Analysis from Israel

Yesterday, I noted that a UN Security Council endorsement of “a two-state solution based on the June 4, 1967 borders,” such as Mahmoud Abbas is seeking, would radically alter the existing international position, prejudice the outcome of negotiations, and probably spark an escalating war of unilateral moves and countermoves. But it would also have another deleterious effect: it would provide further proof that international guarantees to Israel are worthless. And because reliable international guarantees will be a necessary part of any Israeli-Palestinian agreement, this would make a deal significantly less likely.

After all, Resolution 242 was the strongest international guarantee anyone could hope for: a binding Security Council resolution that, as explained yesterday, explicitly assured Israel that it would not have to withdraw to the 1967 lines. And all subsequent Israeli governments relied on this assurance: while Labor and Likud governments disagreed over where Israel’s final border should run, each built settlements in those areas they thought Israel would retain under any peace deal.

Thus if the Security Council were to change its mind now and retroactively invalidate the guarantee it gave Israel in 242, it could clearly change its mind on anything — meaning that Israel could not rely on any international guarantee it might receive as part of a final-status deal.

In truth, the Security Council has already made this pretty clear, via its treatment of Resolution 1310, which certified Israel’s unilateral pullout from Lebanon in 2000 as complete to the last inch. Almost immediately after that resolution passed, Hezbollah began insisting that the pullout was not complete because Israel still occupied the “Lebanese territory” of Shaba Farms. Yet UN experts had previously determined that Shaba was Syrian, not Lebanese, and that determination served as the basis for both Israel’s pullout and the subsequent Security Council endorsement.

But instead of sticking by this endorsement, the international community quickly backtracked: in 2006, the Security Council unanimously passed Resolution 1701, which ordered the UN to delineate “the international borders of Lebanon, especially in those areas where the border is disputed or uncertain, including by dealing with the Shebaa farms area.” The UN subsequently set up a new mapping commission to do so. And while the commission has yet to submit its final conclusions, the Israeli press reported two years ago already that it intends to declare Shaba Lebanese

This sends a pretty clear message: there’s no such thing as a “final” border for Israel; anytime an Arab state demands additional territory, the UN will happily scrap its own previous determination of the “final” border and favorably consider the new Arab request.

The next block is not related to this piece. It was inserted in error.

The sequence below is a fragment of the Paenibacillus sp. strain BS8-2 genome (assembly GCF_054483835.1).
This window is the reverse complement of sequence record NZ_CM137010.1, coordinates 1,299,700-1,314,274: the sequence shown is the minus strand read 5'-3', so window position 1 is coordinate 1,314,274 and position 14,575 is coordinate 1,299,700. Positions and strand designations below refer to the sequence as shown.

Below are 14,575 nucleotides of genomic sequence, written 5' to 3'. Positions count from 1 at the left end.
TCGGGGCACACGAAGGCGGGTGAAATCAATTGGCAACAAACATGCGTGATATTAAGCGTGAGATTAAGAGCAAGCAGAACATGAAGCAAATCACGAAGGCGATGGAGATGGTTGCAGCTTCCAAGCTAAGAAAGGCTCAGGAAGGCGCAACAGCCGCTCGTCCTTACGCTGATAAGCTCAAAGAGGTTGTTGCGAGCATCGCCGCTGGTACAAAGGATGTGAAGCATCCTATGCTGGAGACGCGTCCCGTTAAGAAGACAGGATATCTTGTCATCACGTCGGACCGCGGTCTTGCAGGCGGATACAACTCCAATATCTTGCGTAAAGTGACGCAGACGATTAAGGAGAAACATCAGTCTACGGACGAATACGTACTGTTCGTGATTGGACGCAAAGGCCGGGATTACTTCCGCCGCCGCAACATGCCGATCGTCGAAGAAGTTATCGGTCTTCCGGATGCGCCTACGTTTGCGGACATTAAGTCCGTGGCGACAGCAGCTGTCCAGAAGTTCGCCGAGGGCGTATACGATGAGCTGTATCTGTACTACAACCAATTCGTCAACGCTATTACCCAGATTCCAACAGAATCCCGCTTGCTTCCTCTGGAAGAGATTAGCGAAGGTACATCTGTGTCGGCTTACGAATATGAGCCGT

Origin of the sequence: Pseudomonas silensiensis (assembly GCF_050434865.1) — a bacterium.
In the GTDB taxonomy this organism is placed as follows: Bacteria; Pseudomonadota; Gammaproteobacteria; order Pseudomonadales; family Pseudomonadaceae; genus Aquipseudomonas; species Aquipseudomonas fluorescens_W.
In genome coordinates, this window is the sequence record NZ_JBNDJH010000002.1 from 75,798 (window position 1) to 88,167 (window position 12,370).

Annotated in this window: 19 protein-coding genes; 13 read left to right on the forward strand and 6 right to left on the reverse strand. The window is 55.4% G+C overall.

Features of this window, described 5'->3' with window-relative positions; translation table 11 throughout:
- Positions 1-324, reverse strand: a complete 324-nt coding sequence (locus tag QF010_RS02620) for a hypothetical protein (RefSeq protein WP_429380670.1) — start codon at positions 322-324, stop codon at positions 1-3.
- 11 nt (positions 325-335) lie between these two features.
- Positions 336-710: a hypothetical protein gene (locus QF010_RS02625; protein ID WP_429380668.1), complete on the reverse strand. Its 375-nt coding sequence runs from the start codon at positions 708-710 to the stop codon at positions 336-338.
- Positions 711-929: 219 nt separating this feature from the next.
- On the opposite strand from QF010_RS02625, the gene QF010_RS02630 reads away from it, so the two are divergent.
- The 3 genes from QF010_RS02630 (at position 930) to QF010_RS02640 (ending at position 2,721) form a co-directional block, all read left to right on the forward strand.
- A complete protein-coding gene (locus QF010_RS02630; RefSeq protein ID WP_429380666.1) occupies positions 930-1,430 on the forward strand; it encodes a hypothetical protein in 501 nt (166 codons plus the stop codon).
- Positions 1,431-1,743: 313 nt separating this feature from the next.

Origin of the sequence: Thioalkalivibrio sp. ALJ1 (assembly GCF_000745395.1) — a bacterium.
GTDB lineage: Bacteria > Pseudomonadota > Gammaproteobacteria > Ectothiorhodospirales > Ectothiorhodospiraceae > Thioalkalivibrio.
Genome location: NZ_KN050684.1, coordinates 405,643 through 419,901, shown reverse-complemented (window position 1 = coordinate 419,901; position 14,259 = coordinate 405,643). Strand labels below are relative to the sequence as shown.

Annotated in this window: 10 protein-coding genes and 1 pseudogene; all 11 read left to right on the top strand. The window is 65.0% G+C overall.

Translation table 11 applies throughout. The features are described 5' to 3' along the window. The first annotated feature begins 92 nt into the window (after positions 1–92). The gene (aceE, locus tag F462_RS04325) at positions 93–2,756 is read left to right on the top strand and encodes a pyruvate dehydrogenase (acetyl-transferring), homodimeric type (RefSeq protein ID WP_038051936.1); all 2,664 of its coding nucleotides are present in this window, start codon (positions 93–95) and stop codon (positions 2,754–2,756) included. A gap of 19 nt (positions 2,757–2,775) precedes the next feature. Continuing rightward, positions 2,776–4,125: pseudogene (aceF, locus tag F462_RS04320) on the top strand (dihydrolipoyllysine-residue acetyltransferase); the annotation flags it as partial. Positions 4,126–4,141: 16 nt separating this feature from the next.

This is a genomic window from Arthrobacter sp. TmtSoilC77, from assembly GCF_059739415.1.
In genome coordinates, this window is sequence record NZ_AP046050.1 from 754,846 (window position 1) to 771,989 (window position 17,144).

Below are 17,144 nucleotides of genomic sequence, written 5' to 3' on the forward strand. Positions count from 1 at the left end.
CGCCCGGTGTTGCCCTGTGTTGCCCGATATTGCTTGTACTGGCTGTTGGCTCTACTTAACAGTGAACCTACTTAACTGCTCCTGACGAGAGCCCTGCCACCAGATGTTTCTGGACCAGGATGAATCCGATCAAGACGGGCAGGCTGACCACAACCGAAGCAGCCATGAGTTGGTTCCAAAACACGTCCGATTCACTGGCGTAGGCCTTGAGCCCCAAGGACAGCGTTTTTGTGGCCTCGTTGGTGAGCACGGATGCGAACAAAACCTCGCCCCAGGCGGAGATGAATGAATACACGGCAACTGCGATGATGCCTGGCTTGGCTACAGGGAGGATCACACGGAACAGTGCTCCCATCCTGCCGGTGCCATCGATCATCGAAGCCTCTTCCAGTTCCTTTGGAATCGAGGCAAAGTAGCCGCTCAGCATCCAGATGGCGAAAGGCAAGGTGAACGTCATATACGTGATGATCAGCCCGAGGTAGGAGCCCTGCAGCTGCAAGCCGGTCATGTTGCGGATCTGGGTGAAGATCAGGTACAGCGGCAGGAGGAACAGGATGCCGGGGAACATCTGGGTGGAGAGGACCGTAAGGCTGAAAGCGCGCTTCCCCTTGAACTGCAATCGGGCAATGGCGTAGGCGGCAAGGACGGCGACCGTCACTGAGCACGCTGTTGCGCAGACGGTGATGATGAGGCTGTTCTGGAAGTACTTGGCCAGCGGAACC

Nevertheless, many Israelis still view this as an aberration rather than a precedent. If the Security Council decides to scrap 242 as well, that illusion will be even harder to maintain.

Hence before considering Abbas’s proposal, the council ought to ask itself how many promises to Israel it can violate before even the most optimistic Israelis conclude that no such promise can be trusted — and whether that really serves the cause of peace.

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How Israel’s Electoral System Brings the Country’s Fringes Into Its Center

Like Haviv Rettig Gur in “How and Why Israelis Vote,” I, too, think the advantages of Israel’s parliamentary system outweigh its disadvantages, and for essentially the same reason: because it keeps a great many people in the political system who would otherwise remain outside it.

Critics of the system’s plethora of small parties—as Gur notes, no fewer than 43 parties have been vying for Knesset seats in this year’s election—maintain that it should be streamlined and redesigned so that only big parties would be able to enter the Knesset. In that case, the critics argue, people who currently vote for small parties would simply switch their votes to large ones.

No doubt, some voters would do so—but many others would not. There are at least three groups among whom turnout would plummet if niche parties became by definition unelectable: Arabs, Ḥaredim (including some ḥaredi Zionists), and the protest voters who, in every election, propel a new “fad” party into the Knesset. (In 2015, as Gur writes, the fad party was Kulanu. This year, it’s been Moshe Feiglin’s pro-marijuana, libertarian, right-wing Zehut party, which Gur doesn’t discuss although polls have consistently showed it gaining five to seven seats.)

Together, these three groups constitute roughly a third of the country, and all three are to some extent alienated from the mainstream. If they were no longer even participating in elections, that alienation would grow.

Why does this matter? In answering that question, I’ll focus mainly on Ḥaredim and Arabs, the most significant and also the most stable of the three groups (protest voters being by nature amorphous and changeable).

It matters primarily because people who cease to see politics as a means of furthering their goals are more likely to resort to violence. Indeed, it’s no accident that most political violence in Israel has issued from quarters outside the electoral system.

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